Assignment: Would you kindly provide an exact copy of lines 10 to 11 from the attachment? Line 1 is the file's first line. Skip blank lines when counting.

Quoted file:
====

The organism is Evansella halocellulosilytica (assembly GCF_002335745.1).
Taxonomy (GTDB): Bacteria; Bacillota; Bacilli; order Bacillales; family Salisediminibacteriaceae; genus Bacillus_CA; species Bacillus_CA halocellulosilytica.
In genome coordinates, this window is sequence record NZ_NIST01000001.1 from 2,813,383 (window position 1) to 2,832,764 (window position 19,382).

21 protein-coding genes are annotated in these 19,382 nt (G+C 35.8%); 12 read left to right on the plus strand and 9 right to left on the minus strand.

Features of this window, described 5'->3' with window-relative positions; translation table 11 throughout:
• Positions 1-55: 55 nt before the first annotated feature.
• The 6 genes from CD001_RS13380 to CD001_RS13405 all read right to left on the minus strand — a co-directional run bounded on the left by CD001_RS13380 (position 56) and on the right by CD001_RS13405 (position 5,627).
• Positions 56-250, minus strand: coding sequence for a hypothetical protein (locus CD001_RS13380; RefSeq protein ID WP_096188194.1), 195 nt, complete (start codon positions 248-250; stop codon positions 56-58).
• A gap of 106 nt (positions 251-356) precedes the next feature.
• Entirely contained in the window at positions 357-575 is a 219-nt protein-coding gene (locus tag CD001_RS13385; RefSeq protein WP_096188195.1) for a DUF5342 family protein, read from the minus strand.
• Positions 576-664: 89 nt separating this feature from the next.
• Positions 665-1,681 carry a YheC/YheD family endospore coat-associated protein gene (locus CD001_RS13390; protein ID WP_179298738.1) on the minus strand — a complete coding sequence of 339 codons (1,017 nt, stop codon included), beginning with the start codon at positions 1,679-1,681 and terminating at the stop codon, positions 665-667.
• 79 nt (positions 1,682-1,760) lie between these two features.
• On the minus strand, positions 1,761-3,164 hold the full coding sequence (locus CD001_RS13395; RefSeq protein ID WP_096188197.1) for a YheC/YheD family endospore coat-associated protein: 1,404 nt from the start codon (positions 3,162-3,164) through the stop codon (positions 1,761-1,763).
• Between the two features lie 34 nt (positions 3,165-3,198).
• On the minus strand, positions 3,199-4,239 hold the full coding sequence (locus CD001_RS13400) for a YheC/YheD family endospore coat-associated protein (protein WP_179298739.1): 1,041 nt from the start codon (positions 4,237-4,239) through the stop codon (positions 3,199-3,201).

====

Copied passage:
• Entirely contained in the window at positions 357-575 is a 219-nt protein-coding gene (locus tag CD001_RS13385; RefSeq protein WP_096188195.1) for a DUF5342 family protein, read from the minus strand.
• Positions 576-664: 89 nt separating this feature from the next.